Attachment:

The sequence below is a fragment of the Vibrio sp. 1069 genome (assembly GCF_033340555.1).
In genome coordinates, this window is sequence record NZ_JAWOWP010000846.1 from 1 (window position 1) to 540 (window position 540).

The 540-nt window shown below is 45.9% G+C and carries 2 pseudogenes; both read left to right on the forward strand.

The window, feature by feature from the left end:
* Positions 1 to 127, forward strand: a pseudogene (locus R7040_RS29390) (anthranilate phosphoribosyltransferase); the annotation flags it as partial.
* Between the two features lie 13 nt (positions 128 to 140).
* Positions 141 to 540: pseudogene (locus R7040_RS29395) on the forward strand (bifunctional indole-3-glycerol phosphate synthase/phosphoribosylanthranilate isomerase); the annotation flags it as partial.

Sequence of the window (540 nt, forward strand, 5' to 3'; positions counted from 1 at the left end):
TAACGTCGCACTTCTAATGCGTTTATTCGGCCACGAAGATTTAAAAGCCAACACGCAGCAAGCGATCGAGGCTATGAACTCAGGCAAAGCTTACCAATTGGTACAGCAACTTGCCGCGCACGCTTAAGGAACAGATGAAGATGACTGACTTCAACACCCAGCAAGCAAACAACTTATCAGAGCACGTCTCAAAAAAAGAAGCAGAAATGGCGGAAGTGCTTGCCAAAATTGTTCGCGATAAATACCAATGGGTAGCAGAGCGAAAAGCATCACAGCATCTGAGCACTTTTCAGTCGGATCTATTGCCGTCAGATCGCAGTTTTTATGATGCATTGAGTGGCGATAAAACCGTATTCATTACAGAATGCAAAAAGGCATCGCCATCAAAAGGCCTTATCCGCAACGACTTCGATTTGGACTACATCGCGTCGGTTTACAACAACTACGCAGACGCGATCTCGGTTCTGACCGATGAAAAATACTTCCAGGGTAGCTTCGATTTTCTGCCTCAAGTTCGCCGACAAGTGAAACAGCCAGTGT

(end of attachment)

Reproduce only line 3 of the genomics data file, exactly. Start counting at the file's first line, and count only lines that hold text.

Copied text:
The 540-nt window shown below is 45.9% G+C and carries 2 pseudogenes; both read left to right on the forward strand.